Of course, independent bookstores are out to make dollars, too.  No one who gets on the speeding interstate of American commerce is pure.  For me, going into a shop, which was opened by someone with a dream of having his or her own bookstore, rings truer than going into a green and brown copy and paste behemoth.  On the other hand, as long as the booksellers who work for that behemoth don’t morph into The Bookseller Who Doesn’t Read, then even that corporate monstrosity will still have a vital, beating heart.

8 thoughts on “The Bookseller Who Never Read

  1. David Lee says:

    I’m really enjoying the fact that my wife likes to read again. And this tsunami of writing that has happened over the last year or so is pretty amazing, too. Yay for floods of undammed (is that a word?) creativity!!!

  2. Jon says:

    I was kind of the opposite. I never read a thing (except Harry Potter) until I started working at a book store. I still wouldn’t call myself a regular reading (take long breaks here and there) but I definitely read way more than I used to.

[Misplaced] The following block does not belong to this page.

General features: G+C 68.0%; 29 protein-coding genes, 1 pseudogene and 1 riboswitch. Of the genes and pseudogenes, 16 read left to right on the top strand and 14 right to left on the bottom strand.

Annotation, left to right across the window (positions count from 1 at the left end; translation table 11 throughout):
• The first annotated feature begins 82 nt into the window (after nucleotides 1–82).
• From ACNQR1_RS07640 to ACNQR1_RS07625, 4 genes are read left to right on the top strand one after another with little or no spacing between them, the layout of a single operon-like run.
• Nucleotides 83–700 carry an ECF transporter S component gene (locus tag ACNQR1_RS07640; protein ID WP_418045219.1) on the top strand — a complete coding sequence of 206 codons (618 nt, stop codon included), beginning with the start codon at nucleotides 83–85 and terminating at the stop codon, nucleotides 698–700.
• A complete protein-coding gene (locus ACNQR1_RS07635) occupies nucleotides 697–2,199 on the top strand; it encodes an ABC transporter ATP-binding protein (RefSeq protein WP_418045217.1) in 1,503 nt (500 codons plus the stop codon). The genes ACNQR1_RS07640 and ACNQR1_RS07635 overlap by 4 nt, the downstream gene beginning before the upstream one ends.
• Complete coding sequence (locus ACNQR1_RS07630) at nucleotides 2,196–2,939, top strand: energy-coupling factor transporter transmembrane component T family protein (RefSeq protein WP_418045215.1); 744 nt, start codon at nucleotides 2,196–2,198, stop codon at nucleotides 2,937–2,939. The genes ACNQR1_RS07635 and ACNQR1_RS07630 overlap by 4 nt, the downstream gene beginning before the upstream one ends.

Good luck with NaNoWriMo!

  3. jg says:

    We’re all afraid of losing our jobs if we respond. So, at the risk of losing my job in a shall remain nameless big box bookstore, I couldn’t agree more. Some very bold points were made. The only thing I’m having trouble with is the three novels and seven short stories you’ve written and the 36 books you’ve read. Are the minutes, hours, and days in your world longer than the rest of ours?

  4. G says:

    Jackie — I agree with your assessment. It is a soulless business working for a big corporation whose board has hired brilliant people to create mathematical formulas, hiring profiles and store props designed to lure people and reel them in for hours at a time. Managers are (poorly) paid to exploit the likewise poorly paid socialist-minded teachers, performers and creative intellectual types that are deemed perfect minions. Books are no longer the hottest product to push. The big box place now offers electronic doo-dads and “flea market” items at the store level available for the average consumer at that level. The literary criticism and author interviews are available for the literati who don’t go near bookstores. I once read on Facebook someone’s criticism of one of the big chain bookstores. He said “Why would I go to one of those places? Nothing is where it should be, the books look used and the shelves are dusty and dirty plus you wait in line forever. I just buy my books on Amazon. They come right to my office door in great condition.” The bookstores no longer even hire people who read. The programmers made it so that when you check out, you automatically get a list of recommended books to consider for your next trip.